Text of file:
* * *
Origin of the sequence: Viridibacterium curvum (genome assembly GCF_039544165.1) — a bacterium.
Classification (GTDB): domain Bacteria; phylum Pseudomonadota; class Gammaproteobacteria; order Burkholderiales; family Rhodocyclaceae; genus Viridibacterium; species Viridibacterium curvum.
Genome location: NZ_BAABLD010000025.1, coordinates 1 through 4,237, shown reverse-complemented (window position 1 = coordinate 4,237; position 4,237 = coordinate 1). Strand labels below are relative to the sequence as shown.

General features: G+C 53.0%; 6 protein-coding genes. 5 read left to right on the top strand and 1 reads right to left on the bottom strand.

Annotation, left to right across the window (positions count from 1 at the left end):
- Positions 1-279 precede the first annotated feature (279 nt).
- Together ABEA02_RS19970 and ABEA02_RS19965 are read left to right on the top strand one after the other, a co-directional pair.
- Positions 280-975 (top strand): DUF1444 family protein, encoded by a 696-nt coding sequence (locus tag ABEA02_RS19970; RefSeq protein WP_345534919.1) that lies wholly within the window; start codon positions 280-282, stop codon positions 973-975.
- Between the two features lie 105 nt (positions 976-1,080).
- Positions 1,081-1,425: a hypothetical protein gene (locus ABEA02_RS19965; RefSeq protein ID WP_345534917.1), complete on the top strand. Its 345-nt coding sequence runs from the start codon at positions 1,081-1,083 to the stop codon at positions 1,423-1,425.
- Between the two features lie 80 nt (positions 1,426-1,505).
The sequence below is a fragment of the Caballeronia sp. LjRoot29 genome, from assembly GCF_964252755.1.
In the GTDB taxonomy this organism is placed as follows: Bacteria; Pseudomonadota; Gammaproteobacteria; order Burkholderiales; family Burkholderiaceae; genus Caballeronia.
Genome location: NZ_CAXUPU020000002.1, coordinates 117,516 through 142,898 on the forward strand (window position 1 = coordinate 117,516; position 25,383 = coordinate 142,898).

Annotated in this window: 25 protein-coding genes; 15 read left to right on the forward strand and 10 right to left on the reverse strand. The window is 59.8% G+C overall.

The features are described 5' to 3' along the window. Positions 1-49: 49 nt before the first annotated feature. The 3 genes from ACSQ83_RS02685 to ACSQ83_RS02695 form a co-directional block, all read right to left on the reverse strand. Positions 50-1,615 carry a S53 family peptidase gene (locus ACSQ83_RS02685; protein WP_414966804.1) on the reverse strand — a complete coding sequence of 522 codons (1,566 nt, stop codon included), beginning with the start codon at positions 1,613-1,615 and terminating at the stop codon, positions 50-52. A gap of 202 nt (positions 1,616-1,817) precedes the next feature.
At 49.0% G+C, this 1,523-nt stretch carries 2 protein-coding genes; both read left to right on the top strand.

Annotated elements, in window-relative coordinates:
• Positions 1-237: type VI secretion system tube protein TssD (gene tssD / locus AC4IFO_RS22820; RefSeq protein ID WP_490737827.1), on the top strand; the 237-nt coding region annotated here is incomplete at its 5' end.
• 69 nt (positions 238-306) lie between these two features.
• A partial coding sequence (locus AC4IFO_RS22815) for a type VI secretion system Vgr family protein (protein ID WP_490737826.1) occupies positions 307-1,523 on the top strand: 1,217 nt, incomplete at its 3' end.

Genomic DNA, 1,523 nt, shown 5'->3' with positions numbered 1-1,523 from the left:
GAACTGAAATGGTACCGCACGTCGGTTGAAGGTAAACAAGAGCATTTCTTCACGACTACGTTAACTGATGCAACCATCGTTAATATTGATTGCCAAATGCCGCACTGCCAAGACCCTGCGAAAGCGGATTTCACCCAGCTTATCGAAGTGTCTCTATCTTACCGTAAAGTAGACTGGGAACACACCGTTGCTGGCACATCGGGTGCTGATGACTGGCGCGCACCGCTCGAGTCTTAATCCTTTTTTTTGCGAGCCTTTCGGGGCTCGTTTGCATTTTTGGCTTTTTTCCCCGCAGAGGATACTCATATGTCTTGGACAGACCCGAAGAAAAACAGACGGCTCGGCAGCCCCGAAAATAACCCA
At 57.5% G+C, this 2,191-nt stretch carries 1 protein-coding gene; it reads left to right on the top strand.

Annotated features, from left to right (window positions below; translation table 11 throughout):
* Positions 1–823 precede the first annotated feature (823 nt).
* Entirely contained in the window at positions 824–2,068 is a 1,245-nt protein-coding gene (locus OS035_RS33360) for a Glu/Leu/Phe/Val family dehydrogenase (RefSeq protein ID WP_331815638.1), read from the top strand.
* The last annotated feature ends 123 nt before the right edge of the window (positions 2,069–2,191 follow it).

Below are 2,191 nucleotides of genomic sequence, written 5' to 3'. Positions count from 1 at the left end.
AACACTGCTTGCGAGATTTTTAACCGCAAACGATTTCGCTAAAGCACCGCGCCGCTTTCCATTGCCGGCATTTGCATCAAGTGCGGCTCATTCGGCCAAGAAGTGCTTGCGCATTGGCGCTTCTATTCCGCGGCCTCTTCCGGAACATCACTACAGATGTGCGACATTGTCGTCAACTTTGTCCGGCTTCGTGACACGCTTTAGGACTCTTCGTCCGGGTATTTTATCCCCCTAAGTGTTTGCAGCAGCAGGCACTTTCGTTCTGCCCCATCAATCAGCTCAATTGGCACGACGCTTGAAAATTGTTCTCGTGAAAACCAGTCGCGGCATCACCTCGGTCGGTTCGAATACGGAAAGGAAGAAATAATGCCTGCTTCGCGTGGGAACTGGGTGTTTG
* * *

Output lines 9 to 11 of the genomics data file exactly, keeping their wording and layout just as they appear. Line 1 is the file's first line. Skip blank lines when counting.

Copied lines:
- Between the two features lie 105 nt (positions 976-1,080).
- Positions 1,081-1,425: a hypothetical protein gene (locus ABEA02_RS19965; RefSeq protein ID WP_345534917.1), complete on the top strand. Its 345-nt coding sequence runs from the start codon at positions 1,081-1,083 to the stop codon at positions 1,423-1,425.
- Between the two features lie 80 nt (positions 1,426-1,505).